Shell recently announced the start of a major drilling programme in the Beaufort Sea north of Alaska in the Arctic Ocean. The move raises the stakes in its post-reserves-scandal strategy of trying to explore its way out of trouble. But recent history suggests this plan is likely to fail. In the past decade it has been the companies “drilling for Oil on Wall Street” – replacing reserves simply by taking over other companies – that have managed to increase their oil production; those that relied solely on exploration have got into trouble. Consolidation was always likely to be the more effective strategy since global annual oil discovery has been falling for 40 years. It was precisely Shell’s failure to find a partner in the late 1990s when Exxon merged with Mobil, BP took over Amoco and Arco, and Total snapped up Fina and Elf, which led to the pressures that produce the reserves scandal of 2004, when Shell admitted it had overstated the proven oil and gas on its books by billions of barrels. Shell cannot have failed to have learned that lesson; the company admits to having conducted “scenario planning” a merger with BP.

The problem with growing by acquisition is that it is addictive, and BP needs another fix. The initial impact of the TNK-BP deal is evidently wearing off, because BP has admitted that in 2007 its oil and gas production will fall for the second year running. The company claims output will pick up marginally by 2009, but according to brokers Dresdner Kleinwort even that would mean average growth during 2005-2009 of just 1.4%, against BP’s previous target of 4%. So it looks as if BP and Shell are made for each other, and if and when it happens the deal will be lauded for busting all stock market records. But it should also be seen for its real significance: a warning light for the imminent peak of non-OPEC oil production.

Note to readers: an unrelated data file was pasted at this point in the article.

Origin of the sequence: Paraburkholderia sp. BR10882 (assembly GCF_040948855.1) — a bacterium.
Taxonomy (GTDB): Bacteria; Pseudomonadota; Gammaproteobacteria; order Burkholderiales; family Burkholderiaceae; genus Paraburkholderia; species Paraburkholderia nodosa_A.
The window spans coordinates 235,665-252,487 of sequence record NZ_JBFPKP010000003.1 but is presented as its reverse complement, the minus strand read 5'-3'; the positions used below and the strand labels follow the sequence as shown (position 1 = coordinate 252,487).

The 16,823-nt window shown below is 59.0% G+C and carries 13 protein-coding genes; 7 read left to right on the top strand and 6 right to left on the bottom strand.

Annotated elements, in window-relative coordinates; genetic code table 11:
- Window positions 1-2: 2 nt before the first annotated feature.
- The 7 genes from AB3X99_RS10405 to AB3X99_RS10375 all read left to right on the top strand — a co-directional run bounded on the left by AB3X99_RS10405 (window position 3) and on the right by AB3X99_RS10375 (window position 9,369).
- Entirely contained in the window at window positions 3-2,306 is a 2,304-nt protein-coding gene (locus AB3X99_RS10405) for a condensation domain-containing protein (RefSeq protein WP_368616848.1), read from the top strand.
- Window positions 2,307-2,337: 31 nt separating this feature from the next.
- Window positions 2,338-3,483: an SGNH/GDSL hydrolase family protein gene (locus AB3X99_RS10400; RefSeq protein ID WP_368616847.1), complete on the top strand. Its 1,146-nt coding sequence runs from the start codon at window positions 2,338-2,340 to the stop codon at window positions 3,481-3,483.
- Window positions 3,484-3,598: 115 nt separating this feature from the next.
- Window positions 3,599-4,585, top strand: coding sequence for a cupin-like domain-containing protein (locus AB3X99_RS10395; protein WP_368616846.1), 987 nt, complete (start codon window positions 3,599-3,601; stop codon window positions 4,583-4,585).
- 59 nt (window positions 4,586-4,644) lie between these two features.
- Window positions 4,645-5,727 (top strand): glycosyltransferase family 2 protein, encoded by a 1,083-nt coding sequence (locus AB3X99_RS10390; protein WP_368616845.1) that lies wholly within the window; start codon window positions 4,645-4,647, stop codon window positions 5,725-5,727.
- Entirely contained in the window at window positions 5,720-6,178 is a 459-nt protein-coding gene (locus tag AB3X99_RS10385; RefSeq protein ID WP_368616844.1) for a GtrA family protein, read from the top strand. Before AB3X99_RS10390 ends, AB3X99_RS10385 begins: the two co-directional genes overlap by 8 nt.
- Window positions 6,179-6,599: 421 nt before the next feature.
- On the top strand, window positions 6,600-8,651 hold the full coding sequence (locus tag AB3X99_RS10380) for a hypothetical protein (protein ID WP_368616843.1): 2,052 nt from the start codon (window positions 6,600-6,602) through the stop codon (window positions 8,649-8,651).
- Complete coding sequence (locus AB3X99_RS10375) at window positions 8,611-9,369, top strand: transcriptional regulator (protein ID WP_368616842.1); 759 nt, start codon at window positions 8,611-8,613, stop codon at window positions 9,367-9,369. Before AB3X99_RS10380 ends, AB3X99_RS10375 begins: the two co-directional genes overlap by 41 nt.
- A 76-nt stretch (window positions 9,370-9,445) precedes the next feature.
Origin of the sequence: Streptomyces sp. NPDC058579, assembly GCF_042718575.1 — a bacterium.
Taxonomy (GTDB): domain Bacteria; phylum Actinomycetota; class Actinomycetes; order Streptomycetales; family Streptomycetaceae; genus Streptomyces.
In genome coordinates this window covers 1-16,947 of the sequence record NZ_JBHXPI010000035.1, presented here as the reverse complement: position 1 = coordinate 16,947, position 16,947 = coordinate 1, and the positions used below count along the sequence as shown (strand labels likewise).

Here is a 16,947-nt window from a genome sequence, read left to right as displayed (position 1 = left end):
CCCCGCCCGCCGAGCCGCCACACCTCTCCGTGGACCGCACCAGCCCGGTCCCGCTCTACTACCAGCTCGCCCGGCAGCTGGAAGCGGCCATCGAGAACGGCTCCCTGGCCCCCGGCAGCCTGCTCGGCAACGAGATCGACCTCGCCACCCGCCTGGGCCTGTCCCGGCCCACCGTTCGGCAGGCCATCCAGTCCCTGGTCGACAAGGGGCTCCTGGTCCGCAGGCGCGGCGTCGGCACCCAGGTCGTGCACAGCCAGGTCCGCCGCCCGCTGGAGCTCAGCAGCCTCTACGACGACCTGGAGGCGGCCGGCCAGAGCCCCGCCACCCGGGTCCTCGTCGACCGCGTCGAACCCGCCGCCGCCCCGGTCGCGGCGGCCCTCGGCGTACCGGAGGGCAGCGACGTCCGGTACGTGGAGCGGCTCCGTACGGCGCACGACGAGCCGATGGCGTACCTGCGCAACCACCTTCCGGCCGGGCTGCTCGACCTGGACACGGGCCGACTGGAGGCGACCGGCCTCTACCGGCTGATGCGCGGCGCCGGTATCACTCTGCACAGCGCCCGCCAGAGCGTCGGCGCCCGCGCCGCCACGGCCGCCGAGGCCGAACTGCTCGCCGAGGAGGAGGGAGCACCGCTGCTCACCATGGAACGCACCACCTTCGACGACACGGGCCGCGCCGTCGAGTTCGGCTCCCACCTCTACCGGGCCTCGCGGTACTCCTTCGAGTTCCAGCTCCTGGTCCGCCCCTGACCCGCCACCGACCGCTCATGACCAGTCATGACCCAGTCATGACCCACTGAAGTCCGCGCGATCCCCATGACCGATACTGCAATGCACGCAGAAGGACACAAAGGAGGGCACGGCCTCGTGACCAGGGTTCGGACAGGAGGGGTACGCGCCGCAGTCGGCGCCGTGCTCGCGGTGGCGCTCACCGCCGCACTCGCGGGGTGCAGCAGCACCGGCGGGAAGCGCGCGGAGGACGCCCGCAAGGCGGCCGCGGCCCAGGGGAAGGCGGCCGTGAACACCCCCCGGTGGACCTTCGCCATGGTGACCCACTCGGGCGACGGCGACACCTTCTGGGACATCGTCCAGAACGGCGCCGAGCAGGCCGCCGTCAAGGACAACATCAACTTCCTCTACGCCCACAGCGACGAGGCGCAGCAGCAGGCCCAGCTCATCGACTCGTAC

Of course the situation could be transformed – temporarily at least – if peace were to break out in Iraq and its parliament passed the hydrocarbon law allowing access to international oil companies. In his interview with Le Monde, Mr Birol made clear that Iraq is the only country on the planet with the potential capacity to save the world from the IEA’s predicted supply crunch: “If by 2015 Iraqi production does not increase exponentially, we have a very big problem, even if Saudi Arabia fulfils its promises. The figures are very simple, there’s no need to be an expert”. This fact of course explains much recent history, but given the chaos and butchery of post-invasion Iraq, the country’s full oil potential is likely to remain untapped for the foreseeable future.

The IEA insists its predicted supply crunch is driven by factors above ground like Iraq and does not amount to peak oil – the geologically determined onset of terminal decline in worldwide oil production. But that distinction may come to feel academic. According to Mr Birol, “the oil industry will be facing a very serious test by 2015…the gap between supply and demand will widen significantly”. At which point mega-mergers between the likes of BP and Shell will be exposed as entirely powerless to combat the global energy crisis, whatever its cause.

David Strahan is the author of The Last Oil Shock: A Survival Guide to the Imminent Extinction of Petroleum Man.